Study: How Far Do Our Retweets and Replies Go On Twitter?

October 14, 2010
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When you put a tweet out there, you have to wonder, how far does it really go? Sysomos decided to carry out the research on this topic. Sysomos
examined 1.2 billion tweets that were all posted in the last two months.

When you see your tweet retweeted or initiate an @reply, that makes you feel like your tweet was worthwhile. It clearly resonated with someone, right? According to the Sysomos report, 29 percent of all tweets produced some kind of reaction. Of those, 19.3 percent of those were retweets while the rest were @replies. That means that of the 1.2 billion tweets in the study, 72 million (6 percent) were retweets. 

If we dig deeper, we can see trends. Most of the retweets (92.4 percent) happened in the first hour after the original tweet. Following that, 1.63 percent of the retweets happen in the second hour, and 0.94 percent in the third hour. The result? If your tweet is not retweeted in the first hour, it is probably not going to get retweeted. Of course there are exceptions to this rule.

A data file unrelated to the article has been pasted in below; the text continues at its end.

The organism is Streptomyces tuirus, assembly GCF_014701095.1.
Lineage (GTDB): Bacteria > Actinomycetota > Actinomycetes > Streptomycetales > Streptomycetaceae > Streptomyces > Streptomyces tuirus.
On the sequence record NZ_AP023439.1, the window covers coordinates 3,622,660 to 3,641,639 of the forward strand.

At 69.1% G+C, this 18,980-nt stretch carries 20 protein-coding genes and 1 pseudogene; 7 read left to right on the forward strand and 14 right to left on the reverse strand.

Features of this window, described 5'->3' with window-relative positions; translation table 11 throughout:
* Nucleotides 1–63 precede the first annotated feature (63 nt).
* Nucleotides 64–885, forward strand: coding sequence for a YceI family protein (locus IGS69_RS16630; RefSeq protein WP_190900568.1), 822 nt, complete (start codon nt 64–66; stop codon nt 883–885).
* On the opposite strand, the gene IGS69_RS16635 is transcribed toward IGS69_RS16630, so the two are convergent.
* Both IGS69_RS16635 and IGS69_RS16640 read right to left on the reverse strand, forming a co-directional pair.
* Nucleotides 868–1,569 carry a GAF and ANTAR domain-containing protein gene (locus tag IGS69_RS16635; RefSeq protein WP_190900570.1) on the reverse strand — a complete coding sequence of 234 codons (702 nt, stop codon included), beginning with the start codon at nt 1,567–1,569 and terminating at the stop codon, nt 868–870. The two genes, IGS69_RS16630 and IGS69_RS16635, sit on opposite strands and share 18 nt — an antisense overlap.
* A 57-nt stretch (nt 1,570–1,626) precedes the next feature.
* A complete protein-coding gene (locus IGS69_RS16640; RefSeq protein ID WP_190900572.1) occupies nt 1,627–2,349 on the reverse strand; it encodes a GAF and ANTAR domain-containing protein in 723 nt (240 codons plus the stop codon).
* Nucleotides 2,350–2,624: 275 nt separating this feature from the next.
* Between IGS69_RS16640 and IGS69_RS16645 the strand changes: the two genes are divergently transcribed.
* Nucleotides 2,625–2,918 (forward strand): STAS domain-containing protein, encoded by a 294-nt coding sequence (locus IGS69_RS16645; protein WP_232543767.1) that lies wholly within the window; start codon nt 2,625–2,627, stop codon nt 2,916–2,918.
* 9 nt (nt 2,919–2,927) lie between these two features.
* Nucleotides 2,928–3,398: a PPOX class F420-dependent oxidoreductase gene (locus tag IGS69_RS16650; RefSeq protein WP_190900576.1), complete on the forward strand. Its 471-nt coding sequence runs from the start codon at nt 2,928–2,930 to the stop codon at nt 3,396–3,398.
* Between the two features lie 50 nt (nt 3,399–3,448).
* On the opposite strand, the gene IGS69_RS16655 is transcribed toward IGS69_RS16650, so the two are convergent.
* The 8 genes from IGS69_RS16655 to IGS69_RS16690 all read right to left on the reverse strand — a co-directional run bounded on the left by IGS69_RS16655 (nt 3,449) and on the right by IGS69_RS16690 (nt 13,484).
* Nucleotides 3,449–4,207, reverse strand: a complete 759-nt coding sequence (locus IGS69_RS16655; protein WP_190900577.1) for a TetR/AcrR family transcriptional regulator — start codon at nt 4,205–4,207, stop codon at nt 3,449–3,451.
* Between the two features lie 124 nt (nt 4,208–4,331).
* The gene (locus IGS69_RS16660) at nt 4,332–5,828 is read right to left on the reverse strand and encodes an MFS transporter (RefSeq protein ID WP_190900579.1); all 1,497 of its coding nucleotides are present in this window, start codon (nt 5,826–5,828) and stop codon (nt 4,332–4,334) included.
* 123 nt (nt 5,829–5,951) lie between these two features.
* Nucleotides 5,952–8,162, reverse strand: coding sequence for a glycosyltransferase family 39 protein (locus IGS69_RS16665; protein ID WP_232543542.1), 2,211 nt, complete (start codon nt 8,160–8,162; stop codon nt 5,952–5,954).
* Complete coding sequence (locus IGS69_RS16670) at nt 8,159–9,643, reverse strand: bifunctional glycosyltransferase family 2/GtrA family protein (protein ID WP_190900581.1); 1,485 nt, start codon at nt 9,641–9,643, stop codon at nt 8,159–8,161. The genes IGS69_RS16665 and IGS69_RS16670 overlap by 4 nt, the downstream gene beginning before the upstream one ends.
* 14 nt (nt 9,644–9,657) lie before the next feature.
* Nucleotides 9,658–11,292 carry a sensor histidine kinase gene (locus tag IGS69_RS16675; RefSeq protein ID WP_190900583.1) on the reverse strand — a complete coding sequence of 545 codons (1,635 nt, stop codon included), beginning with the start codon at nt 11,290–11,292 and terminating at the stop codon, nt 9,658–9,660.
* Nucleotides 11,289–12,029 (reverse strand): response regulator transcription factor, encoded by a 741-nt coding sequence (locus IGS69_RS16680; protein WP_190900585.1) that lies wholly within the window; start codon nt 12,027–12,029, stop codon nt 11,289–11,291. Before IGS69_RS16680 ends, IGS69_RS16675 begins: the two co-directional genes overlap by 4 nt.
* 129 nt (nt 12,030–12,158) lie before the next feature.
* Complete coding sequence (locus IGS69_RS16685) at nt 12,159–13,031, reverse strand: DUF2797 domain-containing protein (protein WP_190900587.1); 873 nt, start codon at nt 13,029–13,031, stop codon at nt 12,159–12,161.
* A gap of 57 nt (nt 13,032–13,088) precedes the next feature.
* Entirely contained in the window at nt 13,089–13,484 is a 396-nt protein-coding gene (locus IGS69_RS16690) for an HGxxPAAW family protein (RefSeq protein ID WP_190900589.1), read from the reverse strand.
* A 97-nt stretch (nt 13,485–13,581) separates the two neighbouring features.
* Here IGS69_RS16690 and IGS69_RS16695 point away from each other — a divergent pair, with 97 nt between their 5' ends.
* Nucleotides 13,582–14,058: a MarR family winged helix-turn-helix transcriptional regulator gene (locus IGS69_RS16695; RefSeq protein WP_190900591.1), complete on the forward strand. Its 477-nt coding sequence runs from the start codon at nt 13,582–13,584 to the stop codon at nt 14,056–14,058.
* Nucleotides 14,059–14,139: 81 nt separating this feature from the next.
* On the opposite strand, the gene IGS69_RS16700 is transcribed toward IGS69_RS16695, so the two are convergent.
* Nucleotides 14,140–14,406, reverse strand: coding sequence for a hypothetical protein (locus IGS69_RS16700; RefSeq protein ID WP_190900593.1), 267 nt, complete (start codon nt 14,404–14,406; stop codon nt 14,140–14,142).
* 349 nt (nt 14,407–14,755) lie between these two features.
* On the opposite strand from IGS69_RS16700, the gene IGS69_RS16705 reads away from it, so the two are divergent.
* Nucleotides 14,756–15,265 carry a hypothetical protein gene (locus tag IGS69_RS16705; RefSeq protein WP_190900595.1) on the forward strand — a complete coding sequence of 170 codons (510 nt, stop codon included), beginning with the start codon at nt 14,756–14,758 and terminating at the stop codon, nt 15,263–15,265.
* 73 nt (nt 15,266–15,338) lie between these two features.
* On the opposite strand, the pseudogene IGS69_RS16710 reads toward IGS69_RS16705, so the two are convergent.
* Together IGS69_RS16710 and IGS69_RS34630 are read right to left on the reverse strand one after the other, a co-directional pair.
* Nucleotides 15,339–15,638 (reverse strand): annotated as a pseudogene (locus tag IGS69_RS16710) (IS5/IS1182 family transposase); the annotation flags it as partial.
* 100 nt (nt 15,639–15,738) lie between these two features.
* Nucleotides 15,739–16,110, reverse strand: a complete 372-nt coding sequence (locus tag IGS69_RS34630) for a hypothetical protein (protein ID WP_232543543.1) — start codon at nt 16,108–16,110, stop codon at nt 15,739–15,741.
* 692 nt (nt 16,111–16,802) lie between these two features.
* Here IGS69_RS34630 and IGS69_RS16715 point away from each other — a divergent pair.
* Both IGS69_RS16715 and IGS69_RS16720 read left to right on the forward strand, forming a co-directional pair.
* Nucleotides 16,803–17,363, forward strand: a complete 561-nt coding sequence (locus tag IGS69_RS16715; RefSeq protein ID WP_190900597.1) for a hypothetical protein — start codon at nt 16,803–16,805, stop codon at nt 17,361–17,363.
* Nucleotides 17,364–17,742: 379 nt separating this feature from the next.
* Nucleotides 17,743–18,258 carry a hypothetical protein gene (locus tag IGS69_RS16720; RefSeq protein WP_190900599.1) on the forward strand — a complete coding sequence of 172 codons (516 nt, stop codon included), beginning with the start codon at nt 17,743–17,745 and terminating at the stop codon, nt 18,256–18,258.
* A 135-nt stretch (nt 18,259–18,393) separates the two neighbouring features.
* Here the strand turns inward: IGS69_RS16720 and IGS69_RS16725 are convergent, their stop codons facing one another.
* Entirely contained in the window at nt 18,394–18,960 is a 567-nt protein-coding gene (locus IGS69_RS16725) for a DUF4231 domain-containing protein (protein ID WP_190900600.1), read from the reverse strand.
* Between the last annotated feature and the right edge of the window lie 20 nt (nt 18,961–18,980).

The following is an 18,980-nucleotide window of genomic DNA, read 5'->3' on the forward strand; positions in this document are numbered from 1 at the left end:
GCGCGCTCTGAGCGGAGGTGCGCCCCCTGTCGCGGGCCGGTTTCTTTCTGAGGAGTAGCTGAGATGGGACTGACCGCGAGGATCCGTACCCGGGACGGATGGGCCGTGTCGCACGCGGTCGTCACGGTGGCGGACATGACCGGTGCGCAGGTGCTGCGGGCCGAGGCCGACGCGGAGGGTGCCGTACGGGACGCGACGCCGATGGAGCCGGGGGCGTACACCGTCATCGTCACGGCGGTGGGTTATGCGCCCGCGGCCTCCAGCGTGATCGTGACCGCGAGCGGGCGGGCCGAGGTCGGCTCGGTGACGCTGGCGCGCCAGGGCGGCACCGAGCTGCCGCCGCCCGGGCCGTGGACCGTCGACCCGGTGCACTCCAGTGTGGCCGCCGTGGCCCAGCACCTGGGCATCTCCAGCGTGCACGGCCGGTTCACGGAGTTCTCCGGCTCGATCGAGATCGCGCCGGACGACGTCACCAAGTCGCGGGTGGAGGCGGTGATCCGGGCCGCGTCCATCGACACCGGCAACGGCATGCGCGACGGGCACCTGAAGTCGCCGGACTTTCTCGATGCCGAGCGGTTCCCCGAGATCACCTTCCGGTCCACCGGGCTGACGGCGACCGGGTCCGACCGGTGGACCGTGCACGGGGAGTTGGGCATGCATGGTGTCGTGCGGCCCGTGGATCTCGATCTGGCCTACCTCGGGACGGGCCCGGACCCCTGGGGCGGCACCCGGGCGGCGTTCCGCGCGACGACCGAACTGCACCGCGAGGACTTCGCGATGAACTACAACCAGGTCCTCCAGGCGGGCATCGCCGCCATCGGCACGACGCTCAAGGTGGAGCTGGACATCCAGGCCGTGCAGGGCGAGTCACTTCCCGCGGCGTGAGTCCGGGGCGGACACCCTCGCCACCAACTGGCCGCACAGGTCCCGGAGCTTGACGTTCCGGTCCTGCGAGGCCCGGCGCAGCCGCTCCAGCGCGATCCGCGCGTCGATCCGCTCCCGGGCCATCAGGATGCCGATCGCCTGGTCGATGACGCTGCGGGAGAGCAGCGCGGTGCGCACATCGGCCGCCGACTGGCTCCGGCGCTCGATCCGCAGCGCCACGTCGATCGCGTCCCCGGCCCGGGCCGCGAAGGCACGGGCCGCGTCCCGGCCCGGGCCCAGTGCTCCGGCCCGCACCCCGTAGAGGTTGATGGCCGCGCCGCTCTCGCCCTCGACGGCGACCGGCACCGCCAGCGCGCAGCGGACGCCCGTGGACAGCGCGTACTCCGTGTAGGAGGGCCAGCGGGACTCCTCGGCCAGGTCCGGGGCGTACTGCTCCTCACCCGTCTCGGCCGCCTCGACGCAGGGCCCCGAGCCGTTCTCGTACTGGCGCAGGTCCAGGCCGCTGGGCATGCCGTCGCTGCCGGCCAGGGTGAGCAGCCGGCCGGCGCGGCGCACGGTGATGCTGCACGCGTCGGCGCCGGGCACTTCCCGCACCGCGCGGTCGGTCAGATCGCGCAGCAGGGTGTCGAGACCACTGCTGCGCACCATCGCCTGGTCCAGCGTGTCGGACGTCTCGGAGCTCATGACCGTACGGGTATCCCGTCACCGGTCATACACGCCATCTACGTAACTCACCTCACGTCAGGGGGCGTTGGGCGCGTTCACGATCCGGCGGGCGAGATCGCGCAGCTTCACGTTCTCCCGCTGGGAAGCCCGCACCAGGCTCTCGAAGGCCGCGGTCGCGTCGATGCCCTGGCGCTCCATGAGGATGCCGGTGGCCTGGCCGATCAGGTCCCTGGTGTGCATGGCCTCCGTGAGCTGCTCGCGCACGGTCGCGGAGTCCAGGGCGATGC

The study also showed that same trend for @replies. In the study, 96.9 percent of @replies occur in the first hour following original tweet. Then 0.88 percent occur in the second hour, and after that, the numbers diminish further. 

The saddest finding is how deep conversations on Twitter actually go. In the study, just 1.53 percent of Twitter conversations consist a tweet, an @reply, and a response back. That's depressing.

What does it all mean? When Ford was tweeting about the new 2011 Explorer, or Chevrolet about the 2011 Volt, were the results this depressing?

In fact, enthusiasts talked about the 2011 Volt on Twitter for more then two days.

The bottom line, according to this report? Joe Schmo out on Twitter is not getting deep meaningful conversations. He is only getting retweeted and @replies in the first hour after his original tweet, and overall only 29% of his tweets are even generating a reaction. One can only assume hope that large product launches such as the 2011 Explorer, and the 2011 Volt, are the exceptions. Otherwise, what are we doing here?


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